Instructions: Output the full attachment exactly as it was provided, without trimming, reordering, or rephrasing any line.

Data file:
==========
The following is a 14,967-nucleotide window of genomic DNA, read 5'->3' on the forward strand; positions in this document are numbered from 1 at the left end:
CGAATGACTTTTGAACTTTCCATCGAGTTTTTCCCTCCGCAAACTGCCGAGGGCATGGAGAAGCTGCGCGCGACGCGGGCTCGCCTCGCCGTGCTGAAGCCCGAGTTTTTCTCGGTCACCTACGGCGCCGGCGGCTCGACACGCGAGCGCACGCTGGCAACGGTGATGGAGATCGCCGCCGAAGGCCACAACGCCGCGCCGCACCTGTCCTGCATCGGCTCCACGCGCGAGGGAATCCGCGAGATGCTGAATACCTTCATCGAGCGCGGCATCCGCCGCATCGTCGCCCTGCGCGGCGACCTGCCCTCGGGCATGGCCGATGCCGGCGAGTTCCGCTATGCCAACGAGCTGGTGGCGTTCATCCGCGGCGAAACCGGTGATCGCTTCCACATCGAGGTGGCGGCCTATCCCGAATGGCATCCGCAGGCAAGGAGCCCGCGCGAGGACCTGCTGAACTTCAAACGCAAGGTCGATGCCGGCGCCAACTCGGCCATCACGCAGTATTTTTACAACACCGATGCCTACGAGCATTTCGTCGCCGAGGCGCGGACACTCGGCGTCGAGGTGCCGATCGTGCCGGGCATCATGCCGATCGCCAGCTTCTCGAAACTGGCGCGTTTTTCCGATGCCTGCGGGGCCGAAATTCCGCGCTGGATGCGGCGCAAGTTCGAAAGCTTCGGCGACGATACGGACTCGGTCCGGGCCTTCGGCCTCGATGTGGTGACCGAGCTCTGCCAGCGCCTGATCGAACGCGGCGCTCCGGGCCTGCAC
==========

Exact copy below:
The following is a 14,967-nucleotide window of genomic DNA, read 5'->3' on the forward strand; positions in this document are numbered from 1 at the left end:
CGAATGACTTTTGAACTTTCCATCGAGTTTTTCCCTCCGCAAACTGCCGAGGGCATGGAGAAGCTGCGCGCGACGCGGGCTCGCCTCGCCGTGCTGAAGCCCGAGTTTTTCTCGGTCACCTACGGCGCCGGCGGCTCGACACGCGAGCGCACGCTGGCAACGGTGATGGAGATCGCCGCCGAAGGCCACAACGCCGCGCCGCACCTGTCCTGCATCGGCTCCACGCGCGAGGGAATCCGCGAGATGCTGAATACCTTCATCGAGCGCGGCATCCGCCGCATCGTCGCCCTGCGCGGCGACCTGCCCTCGGGCATGGCCGATGCCGGCGAGTTCCGCTATGCCAACGAGCTGGTGGCGTTCATCCGCGGCGAAACCGGTGATCGCTTCCACATCGAGGTGGCGGCCTATCCCGAATGGCATCCGCAGGCAAGGAGCCCGCGCGAGGACCTGCTGAACTTCAAACGCAAGGTCGATGCCGGCGCCAACTCGGCCATCACGCAGTATTTTTACAACACCGATGCCTACGAGCATTTCGTCGCCGAGGCGCGGACACTCGGCGTCGAGGTGCCGATCGTGCCGGGCATCATGCCGATCGCCAGCTTCTCGAAACTGGCGCGTTTTTCCGATGCCTGCGGGGCCGAAATTCCGCGCTGGATGCGGCGCAAGTTCGAAAGCTTCGGCGACGATACGGACTCGGTCCGGGCCTTCGGCCTCGATGTGGTGACCGAGCTCTGCCAGCGCCTGATCGAACGCGGCGCTCCGGGCCTGCAC